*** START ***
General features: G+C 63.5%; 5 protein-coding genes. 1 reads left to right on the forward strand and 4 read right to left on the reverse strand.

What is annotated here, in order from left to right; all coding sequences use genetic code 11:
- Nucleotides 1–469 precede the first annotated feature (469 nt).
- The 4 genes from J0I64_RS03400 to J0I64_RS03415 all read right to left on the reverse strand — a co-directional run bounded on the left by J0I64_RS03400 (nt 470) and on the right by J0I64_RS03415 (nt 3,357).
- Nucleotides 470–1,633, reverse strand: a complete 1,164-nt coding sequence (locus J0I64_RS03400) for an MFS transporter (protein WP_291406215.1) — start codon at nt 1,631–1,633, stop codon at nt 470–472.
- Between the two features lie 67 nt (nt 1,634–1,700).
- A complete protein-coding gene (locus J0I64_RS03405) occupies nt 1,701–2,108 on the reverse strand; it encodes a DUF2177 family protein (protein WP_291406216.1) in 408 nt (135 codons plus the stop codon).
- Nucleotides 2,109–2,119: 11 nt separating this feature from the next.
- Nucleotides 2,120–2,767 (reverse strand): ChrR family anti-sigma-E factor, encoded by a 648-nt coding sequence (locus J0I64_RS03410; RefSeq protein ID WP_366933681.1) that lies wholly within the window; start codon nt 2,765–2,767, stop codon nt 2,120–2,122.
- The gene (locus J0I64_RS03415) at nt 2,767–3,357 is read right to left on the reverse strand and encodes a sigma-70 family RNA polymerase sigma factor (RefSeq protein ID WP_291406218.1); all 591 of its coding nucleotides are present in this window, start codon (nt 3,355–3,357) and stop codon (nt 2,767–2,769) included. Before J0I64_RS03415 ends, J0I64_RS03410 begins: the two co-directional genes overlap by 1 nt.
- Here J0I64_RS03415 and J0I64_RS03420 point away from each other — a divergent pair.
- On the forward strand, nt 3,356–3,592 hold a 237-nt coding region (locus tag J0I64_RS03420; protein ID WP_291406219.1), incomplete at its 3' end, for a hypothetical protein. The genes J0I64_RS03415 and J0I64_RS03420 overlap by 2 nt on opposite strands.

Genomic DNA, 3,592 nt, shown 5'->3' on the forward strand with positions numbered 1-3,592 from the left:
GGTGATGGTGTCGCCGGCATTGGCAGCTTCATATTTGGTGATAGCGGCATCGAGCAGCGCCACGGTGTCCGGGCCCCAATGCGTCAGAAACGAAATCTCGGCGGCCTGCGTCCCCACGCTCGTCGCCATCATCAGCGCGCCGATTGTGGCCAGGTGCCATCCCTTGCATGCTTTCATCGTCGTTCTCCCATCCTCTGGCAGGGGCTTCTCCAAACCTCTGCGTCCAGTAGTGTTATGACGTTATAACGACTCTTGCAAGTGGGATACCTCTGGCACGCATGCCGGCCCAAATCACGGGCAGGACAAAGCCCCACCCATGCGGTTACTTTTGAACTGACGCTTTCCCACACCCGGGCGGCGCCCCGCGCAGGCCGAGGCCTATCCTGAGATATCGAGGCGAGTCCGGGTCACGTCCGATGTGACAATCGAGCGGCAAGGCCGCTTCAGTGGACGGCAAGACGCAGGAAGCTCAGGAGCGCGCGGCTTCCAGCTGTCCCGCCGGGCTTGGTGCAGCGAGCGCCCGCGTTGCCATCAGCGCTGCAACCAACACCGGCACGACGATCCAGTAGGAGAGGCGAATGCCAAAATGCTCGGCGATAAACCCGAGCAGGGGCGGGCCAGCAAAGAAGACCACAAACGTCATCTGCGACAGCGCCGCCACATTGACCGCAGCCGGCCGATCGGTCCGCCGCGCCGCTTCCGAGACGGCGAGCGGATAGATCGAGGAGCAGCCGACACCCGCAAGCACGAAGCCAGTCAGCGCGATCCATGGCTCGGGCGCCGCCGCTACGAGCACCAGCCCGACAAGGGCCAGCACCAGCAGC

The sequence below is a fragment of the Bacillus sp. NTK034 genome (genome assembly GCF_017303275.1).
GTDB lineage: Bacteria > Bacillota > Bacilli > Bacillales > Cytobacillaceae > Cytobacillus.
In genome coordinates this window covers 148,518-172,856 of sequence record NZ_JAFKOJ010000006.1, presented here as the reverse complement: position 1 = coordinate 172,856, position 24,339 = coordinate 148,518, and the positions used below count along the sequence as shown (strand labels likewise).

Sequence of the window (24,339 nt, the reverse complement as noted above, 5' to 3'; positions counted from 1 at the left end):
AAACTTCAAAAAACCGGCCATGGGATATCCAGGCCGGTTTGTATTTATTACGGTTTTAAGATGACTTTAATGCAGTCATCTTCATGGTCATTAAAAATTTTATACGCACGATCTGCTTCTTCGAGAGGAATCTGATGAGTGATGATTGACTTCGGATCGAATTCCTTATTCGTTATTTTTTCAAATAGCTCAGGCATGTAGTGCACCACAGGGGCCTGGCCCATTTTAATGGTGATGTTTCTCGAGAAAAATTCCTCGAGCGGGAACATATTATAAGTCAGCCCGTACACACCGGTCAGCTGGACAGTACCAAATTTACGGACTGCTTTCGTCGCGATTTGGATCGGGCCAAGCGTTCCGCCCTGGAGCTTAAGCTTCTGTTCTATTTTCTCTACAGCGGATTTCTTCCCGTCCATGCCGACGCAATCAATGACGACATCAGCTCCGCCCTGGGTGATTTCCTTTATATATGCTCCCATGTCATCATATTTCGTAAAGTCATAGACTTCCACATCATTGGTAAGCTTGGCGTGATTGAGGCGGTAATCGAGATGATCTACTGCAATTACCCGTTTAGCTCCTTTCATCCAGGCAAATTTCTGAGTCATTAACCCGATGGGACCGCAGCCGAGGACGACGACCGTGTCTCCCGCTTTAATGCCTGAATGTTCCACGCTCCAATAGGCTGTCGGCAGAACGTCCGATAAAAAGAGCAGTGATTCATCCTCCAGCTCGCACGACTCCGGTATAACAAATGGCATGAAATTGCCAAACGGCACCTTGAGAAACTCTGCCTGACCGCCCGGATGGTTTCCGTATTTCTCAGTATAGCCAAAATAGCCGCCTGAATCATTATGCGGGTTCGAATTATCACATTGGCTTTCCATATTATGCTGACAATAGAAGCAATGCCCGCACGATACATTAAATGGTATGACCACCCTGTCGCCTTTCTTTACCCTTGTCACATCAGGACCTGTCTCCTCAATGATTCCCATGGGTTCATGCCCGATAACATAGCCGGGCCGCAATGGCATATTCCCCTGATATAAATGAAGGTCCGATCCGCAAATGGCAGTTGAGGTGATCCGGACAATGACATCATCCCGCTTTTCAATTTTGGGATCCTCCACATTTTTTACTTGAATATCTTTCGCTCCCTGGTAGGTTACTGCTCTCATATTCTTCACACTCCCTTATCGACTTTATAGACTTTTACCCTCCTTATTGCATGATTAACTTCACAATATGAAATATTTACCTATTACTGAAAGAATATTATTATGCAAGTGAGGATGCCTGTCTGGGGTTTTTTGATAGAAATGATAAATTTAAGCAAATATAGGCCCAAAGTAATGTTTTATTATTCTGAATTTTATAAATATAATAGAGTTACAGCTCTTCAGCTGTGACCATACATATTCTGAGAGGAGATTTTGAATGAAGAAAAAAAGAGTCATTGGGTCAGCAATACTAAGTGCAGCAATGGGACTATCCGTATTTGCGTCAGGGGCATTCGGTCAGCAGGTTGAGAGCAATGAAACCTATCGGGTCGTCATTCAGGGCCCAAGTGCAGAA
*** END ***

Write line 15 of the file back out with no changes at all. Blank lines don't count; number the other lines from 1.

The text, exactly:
The sequence below is a fragment of the Bacillus sp. NTK034 genome (genome assembly GCF_017303275.1).